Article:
George L. Heinrich, Heinrich Ecological Services
and Florida Turtle Conservation Trust

Tuesday, November 13, 2018
5:30 – 7 p.m. (program begins at 5:40 p.m.)
Phoenix Zoo Stone House Pavilion
Light refreshments provided
RSVP required by November 6 to to ensure adequate seating

Turtles play significant ecological roles and are visible elements in many habitats. A long list of diverse threats has contributed to ~59% of all turtles being threatened with extinction. Despite the urgency of the situation, opportunities for conservation are abundant and the charismatic attraction of turtles makes them an excellent group for education and outreach efforts to enhance ecological, conservation and environmental awareness. With 62 species found here, the United States is the most turtle-rich country in the world. While species from areas such as Asia, South America, and Madagascar typically receive the majority of conservation attention given to turtles, the plight of species within the U.S. quietly goes unnoticed.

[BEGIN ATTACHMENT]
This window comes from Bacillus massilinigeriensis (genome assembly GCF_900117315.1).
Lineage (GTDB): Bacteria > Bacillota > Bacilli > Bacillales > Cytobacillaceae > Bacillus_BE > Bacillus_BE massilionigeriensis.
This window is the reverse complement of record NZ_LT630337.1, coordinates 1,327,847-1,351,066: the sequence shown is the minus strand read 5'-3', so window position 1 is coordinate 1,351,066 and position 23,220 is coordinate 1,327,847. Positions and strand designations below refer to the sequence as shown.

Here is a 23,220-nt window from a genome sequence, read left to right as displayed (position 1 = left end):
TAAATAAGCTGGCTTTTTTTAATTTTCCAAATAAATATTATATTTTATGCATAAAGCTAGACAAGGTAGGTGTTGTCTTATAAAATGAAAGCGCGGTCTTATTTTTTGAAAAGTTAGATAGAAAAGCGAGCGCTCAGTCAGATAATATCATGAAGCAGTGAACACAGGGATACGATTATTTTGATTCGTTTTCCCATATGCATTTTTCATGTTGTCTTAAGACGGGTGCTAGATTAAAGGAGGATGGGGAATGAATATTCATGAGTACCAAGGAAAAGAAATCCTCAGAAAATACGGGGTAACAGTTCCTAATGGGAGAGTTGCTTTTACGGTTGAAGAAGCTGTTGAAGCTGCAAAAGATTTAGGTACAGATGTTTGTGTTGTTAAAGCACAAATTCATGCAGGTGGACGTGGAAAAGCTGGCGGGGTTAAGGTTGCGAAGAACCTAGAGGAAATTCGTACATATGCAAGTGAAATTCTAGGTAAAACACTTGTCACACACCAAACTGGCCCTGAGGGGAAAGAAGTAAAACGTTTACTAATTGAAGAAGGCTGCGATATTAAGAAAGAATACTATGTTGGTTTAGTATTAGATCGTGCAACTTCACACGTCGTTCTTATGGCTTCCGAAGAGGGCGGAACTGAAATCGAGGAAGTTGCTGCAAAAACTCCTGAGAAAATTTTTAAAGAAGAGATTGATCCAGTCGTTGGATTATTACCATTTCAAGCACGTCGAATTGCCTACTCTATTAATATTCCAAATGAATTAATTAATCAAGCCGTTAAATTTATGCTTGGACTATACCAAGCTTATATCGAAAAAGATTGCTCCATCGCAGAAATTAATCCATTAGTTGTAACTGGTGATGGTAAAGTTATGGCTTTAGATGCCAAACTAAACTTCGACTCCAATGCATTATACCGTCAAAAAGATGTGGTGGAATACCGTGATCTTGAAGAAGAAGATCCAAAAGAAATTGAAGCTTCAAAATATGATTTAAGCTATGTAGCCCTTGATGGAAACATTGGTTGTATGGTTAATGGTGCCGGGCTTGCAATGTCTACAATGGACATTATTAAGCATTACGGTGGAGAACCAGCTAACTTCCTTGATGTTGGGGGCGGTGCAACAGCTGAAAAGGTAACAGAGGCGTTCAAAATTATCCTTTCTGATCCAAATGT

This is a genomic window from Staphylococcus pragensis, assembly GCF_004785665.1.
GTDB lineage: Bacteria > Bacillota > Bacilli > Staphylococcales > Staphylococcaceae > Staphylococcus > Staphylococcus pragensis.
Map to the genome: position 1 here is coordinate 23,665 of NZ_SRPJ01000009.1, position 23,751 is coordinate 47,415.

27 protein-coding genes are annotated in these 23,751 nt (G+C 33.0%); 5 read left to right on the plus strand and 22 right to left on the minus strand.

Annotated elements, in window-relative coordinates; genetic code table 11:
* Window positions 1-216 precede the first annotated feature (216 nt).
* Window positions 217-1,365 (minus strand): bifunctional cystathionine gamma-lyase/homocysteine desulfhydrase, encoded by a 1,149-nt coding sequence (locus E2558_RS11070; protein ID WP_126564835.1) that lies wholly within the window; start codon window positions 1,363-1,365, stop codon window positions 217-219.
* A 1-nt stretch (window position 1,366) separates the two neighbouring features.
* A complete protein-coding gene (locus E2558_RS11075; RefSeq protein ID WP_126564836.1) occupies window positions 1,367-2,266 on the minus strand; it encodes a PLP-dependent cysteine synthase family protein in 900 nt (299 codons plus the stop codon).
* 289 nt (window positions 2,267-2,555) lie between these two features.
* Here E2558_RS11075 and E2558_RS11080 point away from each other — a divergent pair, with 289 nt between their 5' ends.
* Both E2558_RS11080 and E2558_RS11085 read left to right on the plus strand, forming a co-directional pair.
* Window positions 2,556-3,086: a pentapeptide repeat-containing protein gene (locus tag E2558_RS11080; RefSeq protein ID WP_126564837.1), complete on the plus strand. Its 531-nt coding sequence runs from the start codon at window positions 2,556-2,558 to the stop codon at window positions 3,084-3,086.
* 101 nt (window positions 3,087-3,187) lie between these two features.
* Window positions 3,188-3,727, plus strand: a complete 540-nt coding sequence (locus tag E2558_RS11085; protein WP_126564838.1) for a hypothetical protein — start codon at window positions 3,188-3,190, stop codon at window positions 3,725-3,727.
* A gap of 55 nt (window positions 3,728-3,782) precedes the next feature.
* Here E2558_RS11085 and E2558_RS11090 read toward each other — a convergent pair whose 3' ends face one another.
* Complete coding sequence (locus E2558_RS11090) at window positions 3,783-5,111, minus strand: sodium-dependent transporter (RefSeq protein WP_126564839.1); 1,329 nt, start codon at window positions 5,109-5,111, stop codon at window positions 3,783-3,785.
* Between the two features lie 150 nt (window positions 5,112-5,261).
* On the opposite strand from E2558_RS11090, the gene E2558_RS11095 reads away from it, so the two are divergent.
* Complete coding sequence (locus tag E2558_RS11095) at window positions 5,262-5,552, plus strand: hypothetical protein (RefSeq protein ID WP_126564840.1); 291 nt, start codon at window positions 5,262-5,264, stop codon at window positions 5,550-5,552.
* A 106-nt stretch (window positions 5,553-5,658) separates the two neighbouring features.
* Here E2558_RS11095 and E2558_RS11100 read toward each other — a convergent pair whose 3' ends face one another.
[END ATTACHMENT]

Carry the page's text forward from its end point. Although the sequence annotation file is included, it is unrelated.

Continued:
The goal of The Big Turtle Year initiative is to increase awareness regarding the status of these often-overlooked species. Throughout 2017, Florida Turtle Conservation Trust researchers visited numerous sites accompanied by other biologists and conservationists in an effort to see as many species as possible during a single year, while examining threats and conservation actions needed.

George L. Heinrich is a field biologist and environmental educator specializing in Florida reptiles. A graduate of Memphis State University, his current work with his firm, Heinrich Ecological Services, focuses on the ecology and conservation of gopher tortoises at Boyd Hill Nature Preserve in St. Petersburg, Florida, anthropogenic threats to diamondback terrapins and distributional surveys of the Suwannee cooter within its southern range. George is an invited member of the IUCN Tortoise and Freshwater Turtle Specialist Group, served twice as co-chair of the Gopher Tortoise Council, and is the executive director of the Florida Turtle Conservation Trust.